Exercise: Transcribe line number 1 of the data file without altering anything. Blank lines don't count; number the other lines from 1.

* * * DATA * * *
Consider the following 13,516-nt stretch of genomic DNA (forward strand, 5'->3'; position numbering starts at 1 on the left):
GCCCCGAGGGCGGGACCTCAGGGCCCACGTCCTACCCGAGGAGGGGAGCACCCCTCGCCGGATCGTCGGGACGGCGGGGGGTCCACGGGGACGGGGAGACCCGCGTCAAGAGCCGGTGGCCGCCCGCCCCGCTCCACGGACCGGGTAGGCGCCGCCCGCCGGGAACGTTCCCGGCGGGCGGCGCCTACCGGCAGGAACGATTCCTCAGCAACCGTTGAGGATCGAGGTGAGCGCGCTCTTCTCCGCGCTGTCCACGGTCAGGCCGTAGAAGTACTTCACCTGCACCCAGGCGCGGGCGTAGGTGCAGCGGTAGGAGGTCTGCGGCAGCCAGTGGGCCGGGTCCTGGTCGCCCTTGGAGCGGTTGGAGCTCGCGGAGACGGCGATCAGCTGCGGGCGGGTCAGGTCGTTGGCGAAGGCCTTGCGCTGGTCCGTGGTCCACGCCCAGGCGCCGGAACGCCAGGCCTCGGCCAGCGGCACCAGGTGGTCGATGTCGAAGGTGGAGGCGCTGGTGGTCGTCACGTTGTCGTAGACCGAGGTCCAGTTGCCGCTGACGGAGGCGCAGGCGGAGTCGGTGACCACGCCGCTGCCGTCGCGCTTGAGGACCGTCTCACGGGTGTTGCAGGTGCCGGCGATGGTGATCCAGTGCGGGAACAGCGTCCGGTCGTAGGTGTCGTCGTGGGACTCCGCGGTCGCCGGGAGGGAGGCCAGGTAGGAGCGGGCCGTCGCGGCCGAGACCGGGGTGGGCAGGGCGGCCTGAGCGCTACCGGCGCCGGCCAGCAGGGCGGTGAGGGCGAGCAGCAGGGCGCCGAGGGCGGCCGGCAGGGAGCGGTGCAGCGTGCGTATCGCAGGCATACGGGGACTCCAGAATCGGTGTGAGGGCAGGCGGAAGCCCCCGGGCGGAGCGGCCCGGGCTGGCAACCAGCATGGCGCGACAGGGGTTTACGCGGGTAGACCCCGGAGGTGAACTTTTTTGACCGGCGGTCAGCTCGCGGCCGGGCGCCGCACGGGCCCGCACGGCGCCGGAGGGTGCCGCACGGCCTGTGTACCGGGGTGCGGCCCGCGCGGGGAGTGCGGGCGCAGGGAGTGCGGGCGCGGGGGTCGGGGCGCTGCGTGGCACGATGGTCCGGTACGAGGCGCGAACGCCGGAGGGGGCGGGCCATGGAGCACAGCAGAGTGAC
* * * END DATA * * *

Consider the following 13,516-nt stretch of genomic DNA (forward strand, 5'->3'; position numbering starts at 1 on the left):